Despite growing up in Texas, I’ve never really been a fan of anything that could fall under the umbrella of “country”. The genres of bluegrass and folk were no exception, but upon moving to DC, I became nostalgic for the music of my home state and began to dip my toes in the acoustic waters. Elephant Revival was one of the first groups I fell in love with – intimate and laid-back, their sound is a mix of traditional folk techniques and unique instrumentation. They utilize everything from pedal steel to washboard as the backdrop to their delicate, yet powerful, vocal performances. I was lucky enough to snag an interview with Dan Rodriguez, who plays acoustic guitar and electric banjo and guitar for the group.
Your music has been described by many as “transcendental folk”. Do you feel that label fits you? How would you describe your genre?
Transcendental folk is a label a journalist put on us, and for one reason or another, it kind of stuck. He called us that because some of our lyrics lend themselves to that transcendental writing period, but I don’t know – we’ve been called “folk rock with a progressive edge” … I’d say, call us what you want. Just don’t call me too early in the morning.
So “transcendental folk” is more about the lyrics than the sound as a whole?
I think you’re right – the sound as a whole has subtle undertones of the transcendental mood, that seeps in and takes you to another place.
“Elephant Revival” – where did that come from?
From a story from the Chicago zoo. There were two elephants that were held in captivity there for fifteen or twenty years, and one day, the Salt Lake City zoo called up and asked for one of the elephants. The Chicago zoo decided to separate them, but as it was being transported, the elephant on its way to Salt Lake City died and then, for unexplained reasons, the one in Chicago died a few days later. The separation broke their hearts and they died. It’s a sad story, but we took the name of our band from it because for us, it was all about getting us together to play music – we all knew each other and had played together, but we were separated in different parts of the country.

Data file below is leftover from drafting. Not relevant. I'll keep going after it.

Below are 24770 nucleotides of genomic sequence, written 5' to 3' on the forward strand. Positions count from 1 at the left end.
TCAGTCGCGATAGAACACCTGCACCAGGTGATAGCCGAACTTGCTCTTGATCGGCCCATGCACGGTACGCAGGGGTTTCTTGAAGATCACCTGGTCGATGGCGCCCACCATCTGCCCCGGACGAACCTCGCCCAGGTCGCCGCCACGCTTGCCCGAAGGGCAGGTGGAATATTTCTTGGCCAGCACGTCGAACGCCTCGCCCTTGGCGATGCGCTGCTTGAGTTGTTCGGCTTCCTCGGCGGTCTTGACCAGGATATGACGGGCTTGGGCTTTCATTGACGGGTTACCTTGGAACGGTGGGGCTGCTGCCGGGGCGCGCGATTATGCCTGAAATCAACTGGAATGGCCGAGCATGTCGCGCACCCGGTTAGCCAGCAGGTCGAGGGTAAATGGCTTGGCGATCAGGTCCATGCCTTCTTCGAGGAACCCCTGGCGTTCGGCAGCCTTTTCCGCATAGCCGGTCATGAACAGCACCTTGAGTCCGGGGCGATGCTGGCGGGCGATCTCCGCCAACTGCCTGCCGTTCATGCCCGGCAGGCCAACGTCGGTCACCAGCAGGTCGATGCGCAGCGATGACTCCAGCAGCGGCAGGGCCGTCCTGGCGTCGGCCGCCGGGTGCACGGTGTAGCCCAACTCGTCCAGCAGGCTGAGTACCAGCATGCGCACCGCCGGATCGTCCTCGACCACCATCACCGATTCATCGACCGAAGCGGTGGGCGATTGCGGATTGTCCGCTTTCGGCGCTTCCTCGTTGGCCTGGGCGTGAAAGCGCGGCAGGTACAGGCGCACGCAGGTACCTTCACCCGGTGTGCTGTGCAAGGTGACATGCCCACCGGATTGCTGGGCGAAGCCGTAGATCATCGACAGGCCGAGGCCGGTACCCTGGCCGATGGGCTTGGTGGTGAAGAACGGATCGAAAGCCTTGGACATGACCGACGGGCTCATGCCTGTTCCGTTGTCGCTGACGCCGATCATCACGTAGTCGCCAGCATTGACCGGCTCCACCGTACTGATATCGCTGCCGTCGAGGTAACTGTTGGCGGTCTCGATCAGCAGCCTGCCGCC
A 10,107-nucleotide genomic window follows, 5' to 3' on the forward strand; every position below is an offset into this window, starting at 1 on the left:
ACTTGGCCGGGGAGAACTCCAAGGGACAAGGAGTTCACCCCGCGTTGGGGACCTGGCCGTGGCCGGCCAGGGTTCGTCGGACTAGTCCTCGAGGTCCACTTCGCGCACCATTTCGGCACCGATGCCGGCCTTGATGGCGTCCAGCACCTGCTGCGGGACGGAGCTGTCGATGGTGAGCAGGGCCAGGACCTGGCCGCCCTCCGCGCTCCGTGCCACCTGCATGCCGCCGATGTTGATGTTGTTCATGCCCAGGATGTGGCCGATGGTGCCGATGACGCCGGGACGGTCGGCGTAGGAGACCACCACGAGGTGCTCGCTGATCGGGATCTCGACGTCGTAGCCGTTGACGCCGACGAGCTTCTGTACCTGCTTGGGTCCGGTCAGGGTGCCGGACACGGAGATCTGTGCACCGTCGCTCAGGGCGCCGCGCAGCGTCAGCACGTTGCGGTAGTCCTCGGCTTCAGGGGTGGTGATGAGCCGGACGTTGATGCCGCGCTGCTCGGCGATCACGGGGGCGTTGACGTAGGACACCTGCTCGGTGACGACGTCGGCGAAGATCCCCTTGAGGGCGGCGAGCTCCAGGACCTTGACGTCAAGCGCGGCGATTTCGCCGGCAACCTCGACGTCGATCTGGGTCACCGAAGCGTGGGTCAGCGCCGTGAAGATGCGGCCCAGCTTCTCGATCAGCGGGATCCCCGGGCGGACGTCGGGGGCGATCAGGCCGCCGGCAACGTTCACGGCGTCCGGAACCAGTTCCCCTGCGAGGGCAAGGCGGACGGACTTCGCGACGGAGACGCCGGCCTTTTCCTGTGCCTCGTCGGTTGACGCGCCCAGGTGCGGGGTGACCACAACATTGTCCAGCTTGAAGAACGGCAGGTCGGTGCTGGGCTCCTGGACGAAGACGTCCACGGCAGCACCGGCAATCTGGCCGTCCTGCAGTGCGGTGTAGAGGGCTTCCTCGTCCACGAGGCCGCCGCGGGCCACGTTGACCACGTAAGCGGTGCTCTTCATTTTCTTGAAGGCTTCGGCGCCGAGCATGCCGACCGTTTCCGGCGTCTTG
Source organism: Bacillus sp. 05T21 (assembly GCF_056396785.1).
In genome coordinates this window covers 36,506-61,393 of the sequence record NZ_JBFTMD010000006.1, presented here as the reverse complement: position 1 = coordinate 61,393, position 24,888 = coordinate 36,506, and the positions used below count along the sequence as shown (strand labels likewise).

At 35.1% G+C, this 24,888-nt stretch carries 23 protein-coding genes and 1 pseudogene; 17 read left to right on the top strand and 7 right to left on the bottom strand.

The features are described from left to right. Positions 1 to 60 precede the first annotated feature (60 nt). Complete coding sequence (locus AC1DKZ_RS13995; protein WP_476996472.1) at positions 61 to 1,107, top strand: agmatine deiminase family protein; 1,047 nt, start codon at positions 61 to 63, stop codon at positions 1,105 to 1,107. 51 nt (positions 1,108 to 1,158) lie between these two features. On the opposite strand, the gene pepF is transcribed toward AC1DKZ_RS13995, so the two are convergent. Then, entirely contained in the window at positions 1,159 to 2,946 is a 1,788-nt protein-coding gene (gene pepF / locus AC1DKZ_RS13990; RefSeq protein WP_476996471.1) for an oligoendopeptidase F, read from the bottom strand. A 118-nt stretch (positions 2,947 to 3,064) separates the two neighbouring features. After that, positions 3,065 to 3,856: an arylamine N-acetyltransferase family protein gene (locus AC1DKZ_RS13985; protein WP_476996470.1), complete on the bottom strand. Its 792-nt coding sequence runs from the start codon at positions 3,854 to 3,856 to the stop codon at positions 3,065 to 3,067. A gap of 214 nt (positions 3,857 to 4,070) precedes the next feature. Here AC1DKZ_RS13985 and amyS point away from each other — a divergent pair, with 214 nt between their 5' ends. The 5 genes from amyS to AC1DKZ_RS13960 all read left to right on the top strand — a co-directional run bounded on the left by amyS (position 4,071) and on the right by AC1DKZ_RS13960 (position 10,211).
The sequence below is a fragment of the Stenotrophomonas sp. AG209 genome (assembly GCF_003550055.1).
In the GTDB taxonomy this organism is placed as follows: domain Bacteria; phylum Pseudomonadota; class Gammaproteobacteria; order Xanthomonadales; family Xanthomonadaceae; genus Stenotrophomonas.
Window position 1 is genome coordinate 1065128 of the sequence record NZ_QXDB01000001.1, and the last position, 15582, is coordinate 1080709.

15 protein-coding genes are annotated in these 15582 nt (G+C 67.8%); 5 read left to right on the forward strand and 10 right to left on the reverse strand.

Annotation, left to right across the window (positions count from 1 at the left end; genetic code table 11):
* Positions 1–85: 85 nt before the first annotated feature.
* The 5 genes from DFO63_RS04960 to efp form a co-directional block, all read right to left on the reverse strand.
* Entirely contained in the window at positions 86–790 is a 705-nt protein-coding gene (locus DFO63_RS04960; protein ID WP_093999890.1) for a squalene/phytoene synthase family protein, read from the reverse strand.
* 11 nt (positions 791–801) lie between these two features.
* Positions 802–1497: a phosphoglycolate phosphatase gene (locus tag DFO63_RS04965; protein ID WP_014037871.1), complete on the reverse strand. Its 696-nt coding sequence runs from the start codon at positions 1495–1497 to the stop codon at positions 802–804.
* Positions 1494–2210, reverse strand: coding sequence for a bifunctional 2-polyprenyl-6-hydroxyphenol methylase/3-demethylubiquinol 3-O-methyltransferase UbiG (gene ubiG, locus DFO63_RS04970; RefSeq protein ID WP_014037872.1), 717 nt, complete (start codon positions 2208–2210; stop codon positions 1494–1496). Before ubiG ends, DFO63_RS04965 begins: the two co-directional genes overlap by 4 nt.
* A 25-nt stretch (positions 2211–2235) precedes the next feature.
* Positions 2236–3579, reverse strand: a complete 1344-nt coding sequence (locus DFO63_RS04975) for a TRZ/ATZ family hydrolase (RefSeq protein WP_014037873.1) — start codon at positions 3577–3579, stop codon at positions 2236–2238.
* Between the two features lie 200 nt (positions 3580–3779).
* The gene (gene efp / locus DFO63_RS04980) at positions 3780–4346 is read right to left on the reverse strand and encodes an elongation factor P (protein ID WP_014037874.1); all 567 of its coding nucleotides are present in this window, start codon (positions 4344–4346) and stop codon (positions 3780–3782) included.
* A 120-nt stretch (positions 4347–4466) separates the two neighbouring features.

You guys got together in Colorado – how did you know each other before the band began?
Bonnie and I met first. I was living in Connecticut and she was in Oklahoma, but we had a mutual friend, and I was running an open mic night that she sang at. Just immediately, I was really drawn to her. We played music until the sun came up on the roof of the club, and then shortly after that, I followed her out west, where we got together with Bridget, Dango, Charlie, Sage, and everybody else.
So have you always wanted to play music? or how did you get involved in the industry?
I think it was around college. I had gone to college for a couple of years, and music just kept coming into my life – in between classes, I would be messing around with a four-track recorder, playing on my guitar, and I was really leaning more towards music than towards the academic, 9-5 world. So I just started seeking out more scenarios that catered more towards what I was interested in.
What has your band’s progression been since you formed? How has your style changed?
Musically and socially we’ve just melded a lot more. We know how to listen a little deeper in, cater to some songs a little more than we used to, be more courageous with the sounds – get out of our comfort zone more than we might have done earlier on. Charlie brings a whole boatload of different tones that we’ve never had before, like pedal steel … well, that’s about it. Pedal steel. And it’s just totally different from anything we’ve done before.
Do you have any advice for local artists, or anyone just getting started?
Always follow your heart, and always make sure you’re having fun. Once you stop having fun, you have to question your intentions and your motivations. So always have fun.
Awesome – anything else you’d like to say to your fans?
Thanks for listening – check out our new album Petals coming out April 1st.
Elephant Revival will be playing a sold-out show with Josh Ritter tomorrow, 2/23, at the 9:30 Club. But don’t worry – tickets for the 2/24 show are still on sale here.